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Dodgers’ Seager plays SS for 1st time since April

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GLENDALE, Ariz. — Corey Seager played shortstop in a game for the first time since April 29, three innings for the Los Angeles Dodgers in a minor league exhibition.

The 2016 NL Rookie of the Year had surgery May 4 to repair a torn ulnar collateral ligament in his right elbow and arthroscopic surgery on Aug, 7 to repair his left hip.

He struck out twice and fielded one ball Thursday, an infield single. Although the runner was going to be safe, Seager completed the throw.

“It was good, didn’t hesitate, didn’t think about it, just kind of did it,” he said. “I wanted to finish it, kind of check that off the list.”

Seager had three plate appearances in a minor league game Monday but did not play the field.

“It was nice to move around,” he said. “It has been a long time. It is weird. You try to find your timing. For the most part it was a lot smoother than I expected.”

Los Angeles has not projected whether he will be available for the opener against Arizona on March 28.

“It’s about building up innings at this point,” Seager said.

The left-handed Seager’s last at bat, against a right-hander, lasted eight pitches.

“At this point, I’m not really worried about the outcome,” he said. “That was maybe my ninth AB. I’m still trying to get comfortable in the box.”

Game notes
LHP Clayton Kershaw threw a 31-pitch bullpen session to Russell Martin as manager Dave Roberts looked on along with pitching coach Rick Honeycutt, president of baseball operations Andrew Friedman and other staff. Kershaw threw some offspeed pitches. He had been was limited to 20 pitches, all fastballs, on Monday in his first bullpen session since Feb. 20. The three-time Cy Young Award winner has been slowed by left shoulder discomfort. … OF Alex Verdugo is likely to make the opening-day roster. “Everyone has a different path and a different maturity growth and I think he’s grown up, he’s grown up,” Roberts said of the 22-year-old. … INF Max Muncy was scratched from the game against Cincinnati because of pain and stiffness in his right forearm/wrist.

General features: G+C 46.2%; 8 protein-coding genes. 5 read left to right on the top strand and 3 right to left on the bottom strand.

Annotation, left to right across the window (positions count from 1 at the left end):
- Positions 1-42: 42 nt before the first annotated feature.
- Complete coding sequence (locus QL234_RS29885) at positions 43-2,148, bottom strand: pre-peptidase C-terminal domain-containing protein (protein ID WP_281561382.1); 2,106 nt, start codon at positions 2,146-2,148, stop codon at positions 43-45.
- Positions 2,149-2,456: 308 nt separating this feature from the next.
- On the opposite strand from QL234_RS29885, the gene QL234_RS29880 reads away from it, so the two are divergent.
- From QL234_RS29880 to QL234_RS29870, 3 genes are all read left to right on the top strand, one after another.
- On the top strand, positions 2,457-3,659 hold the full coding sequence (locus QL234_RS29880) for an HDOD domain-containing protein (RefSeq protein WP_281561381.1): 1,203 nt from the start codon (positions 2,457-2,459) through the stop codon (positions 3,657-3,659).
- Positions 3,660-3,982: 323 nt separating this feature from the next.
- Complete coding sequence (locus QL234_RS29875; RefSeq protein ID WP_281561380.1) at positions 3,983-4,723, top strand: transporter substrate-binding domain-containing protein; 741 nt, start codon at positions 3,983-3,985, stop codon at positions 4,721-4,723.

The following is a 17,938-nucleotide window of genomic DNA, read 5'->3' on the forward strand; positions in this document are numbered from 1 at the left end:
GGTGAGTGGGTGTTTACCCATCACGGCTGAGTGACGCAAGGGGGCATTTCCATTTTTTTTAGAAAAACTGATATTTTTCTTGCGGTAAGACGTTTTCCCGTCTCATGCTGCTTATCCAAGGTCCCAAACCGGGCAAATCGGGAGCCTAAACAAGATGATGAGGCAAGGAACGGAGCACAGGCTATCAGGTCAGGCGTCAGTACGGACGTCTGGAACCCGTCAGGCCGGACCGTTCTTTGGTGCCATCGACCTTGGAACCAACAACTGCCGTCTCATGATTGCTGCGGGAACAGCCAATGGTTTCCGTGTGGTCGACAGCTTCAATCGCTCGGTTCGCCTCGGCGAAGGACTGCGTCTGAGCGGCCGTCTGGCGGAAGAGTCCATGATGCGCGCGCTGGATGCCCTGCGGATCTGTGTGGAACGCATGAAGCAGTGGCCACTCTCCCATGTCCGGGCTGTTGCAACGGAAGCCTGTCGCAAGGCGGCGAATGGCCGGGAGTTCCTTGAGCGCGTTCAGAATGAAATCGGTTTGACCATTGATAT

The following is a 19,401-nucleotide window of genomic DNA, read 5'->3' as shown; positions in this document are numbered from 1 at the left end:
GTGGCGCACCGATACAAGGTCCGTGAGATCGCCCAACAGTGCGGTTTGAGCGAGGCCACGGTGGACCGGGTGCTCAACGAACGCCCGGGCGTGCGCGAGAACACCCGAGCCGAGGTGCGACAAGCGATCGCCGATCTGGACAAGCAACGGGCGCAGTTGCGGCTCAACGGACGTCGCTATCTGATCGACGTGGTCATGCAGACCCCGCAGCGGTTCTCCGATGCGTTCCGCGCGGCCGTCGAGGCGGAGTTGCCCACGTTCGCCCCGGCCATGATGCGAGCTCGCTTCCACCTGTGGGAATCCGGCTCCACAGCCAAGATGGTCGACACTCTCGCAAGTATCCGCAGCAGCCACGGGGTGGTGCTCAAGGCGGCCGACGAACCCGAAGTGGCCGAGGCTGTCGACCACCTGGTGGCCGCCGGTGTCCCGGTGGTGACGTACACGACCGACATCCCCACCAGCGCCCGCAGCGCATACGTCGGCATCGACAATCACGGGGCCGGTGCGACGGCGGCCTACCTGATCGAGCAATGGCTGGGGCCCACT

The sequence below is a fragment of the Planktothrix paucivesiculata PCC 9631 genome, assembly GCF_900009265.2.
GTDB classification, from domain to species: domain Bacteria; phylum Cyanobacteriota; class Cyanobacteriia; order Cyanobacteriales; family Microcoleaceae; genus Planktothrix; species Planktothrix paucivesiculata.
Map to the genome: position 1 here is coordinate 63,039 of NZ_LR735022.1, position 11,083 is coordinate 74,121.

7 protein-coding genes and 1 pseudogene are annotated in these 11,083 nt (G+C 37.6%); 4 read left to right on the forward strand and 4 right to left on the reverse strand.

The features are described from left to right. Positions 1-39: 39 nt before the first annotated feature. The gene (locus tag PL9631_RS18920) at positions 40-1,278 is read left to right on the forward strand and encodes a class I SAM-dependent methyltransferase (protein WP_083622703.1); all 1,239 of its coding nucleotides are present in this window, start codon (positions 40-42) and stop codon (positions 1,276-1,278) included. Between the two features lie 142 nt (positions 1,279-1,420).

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Wieters makes Cards roster as Molina backup

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JUPITER, Fla. — Matt Wieters has been added to the St. Louis Cardinals‘ roster after earning the back-up job behind catcher Yadier Molina.

Wieters’ contract was selected Friday from Triple-A Memphis. He gets a $1.5 million salary while in the major leagues and $200,000 while in the minors. He can earn $500,000 in performance bonuses based on games: $100,000 each for 40, 50, 60, 70 and 80.

To clear a roster spot, the Cardinals designated left-hander Chasen Shreve for assignment.

A four-time All-Star with Baltimore from 2009-16, Wieters was competing with Francisco Pena for the back-up job.

Wieters spent the past two seasons with Washington. He hit .238 with eight homers and 30 RBI last year, when he was sidelined between March 31 and April 12 with a strained left oblique muscle and between May 10 and July 9 with a strained left hamstring.

His contract with the Nationals paid $21 million over the two years.

Shreve, a 28-year-old left-hander, had a 5.00 ERA in eight spring training appearances with nine walks and five strikeouts in nine innings.